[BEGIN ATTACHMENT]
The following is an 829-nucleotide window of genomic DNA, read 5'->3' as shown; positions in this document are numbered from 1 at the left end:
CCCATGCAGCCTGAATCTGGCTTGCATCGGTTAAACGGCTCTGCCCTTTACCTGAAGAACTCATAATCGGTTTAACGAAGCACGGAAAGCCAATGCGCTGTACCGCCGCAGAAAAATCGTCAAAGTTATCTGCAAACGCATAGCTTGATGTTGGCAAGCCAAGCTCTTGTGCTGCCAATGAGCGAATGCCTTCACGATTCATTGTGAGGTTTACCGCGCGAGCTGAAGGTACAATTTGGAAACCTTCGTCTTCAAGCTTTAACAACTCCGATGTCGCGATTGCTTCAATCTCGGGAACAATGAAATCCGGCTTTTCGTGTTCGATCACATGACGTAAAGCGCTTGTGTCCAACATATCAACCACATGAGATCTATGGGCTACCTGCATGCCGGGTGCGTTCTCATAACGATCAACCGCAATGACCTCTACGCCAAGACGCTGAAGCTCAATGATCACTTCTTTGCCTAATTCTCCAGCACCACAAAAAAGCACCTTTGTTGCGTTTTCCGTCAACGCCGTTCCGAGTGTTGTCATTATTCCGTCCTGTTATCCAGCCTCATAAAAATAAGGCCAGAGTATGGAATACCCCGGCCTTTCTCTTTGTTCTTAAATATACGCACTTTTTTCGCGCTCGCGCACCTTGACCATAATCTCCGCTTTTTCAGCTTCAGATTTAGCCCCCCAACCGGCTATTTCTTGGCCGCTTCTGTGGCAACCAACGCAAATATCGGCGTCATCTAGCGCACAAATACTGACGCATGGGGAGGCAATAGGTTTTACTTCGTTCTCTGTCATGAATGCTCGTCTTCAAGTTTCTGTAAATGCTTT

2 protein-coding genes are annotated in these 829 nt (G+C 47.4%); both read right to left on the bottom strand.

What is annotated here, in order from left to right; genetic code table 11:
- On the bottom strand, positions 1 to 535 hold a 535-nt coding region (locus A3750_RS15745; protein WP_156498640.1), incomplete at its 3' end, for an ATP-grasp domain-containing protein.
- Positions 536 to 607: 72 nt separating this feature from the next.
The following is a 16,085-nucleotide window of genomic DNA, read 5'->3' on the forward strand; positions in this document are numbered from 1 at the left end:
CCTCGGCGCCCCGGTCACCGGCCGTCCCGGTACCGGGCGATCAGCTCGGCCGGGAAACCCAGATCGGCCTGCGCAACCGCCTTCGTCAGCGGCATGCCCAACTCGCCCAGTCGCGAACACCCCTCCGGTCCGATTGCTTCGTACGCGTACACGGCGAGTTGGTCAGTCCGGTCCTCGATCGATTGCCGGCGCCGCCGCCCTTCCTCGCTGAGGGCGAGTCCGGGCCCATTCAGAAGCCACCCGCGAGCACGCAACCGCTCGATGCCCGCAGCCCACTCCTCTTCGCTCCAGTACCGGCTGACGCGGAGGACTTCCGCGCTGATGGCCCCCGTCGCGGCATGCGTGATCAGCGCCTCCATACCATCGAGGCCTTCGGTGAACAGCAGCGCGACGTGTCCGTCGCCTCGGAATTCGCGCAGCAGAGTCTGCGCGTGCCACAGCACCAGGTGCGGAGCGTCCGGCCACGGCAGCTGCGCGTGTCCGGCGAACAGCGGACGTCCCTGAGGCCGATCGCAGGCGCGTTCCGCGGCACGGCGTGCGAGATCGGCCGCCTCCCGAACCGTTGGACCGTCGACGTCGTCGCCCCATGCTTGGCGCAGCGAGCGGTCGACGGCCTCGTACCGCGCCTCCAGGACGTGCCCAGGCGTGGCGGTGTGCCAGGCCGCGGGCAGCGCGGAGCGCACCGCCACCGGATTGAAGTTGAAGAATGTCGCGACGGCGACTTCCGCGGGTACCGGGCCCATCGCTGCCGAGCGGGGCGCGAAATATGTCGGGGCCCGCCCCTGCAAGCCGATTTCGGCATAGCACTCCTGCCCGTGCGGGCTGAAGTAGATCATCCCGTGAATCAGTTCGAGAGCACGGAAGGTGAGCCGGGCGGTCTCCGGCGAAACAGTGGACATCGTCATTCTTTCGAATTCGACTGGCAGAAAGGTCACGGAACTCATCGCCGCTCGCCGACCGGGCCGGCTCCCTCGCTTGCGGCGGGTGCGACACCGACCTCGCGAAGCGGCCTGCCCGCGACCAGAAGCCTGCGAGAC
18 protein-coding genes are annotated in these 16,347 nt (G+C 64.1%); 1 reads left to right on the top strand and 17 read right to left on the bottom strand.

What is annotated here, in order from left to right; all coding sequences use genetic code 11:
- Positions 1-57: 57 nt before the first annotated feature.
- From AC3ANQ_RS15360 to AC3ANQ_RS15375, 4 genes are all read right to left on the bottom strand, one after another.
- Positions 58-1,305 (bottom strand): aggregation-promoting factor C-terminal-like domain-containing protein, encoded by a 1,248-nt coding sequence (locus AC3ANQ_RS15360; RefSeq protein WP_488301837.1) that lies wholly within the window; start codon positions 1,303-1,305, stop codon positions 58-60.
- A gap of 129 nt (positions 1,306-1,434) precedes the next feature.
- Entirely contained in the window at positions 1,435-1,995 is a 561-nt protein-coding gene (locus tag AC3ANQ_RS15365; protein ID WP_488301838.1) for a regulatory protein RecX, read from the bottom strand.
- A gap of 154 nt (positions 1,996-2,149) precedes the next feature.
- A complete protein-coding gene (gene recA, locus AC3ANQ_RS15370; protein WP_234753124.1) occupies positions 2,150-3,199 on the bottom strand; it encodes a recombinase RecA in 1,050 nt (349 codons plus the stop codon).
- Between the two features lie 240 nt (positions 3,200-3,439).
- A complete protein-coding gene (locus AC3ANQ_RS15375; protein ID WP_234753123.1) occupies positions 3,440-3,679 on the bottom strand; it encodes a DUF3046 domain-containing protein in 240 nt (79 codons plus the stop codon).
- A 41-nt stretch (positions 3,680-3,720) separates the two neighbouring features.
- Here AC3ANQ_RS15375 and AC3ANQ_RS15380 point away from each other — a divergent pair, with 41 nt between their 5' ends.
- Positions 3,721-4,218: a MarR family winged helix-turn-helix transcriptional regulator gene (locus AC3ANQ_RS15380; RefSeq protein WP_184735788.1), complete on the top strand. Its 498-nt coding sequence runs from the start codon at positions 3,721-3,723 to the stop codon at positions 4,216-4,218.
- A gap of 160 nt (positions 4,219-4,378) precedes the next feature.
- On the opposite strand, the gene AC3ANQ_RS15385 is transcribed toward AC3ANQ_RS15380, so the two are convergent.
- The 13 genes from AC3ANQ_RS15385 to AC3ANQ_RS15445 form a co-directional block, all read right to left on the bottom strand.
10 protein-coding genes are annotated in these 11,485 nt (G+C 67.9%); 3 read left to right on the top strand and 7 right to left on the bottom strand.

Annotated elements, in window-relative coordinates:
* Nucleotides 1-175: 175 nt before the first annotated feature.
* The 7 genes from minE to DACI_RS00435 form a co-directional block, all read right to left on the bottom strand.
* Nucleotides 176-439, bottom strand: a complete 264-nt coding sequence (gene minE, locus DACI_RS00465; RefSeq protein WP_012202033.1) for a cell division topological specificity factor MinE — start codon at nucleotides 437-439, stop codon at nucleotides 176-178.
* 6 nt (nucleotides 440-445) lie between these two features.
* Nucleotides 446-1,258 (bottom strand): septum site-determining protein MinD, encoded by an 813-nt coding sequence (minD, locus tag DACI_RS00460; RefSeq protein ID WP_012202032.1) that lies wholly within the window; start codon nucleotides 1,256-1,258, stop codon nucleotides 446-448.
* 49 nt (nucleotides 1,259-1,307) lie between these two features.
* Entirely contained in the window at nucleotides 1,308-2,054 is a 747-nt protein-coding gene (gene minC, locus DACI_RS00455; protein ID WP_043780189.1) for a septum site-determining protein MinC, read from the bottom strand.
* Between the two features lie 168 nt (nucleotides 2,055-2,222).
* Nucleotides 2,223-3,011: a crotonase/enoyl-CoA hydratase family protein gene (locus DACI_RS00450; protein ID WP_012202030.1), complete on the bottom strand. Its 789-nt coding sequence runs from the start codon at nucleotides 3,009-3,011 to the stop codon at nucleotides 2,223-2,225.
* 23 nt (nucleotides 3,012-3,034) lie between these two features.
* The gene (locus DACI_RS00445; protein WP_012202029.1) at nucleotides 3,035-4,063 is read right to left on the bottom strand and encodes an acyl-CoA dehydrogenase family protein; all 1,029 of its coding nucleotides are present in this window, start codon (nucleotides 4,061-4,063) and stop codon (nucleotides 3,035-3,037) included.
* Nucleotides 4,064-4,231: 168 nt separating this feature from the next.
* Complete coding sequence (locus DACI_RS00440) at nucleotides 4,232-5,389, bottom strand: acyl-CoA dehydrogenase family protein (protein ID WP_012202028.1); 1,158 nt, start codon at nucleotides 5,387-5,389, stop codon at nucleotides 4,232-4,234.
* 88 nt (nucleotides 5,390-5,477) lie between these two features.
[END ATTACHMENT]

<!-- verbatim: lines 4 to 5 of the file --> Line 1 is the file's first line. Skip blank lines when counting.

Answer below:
What is annotated here, in order from left to right; genetic code table 11:
- On the bottom strand, positions 1 to 535 hold a 535-nt coding region (locus A3750_RS15745; protein WP_156498640.1), incomplete at its 3' end, for an ATP-grasp domain-containing protein.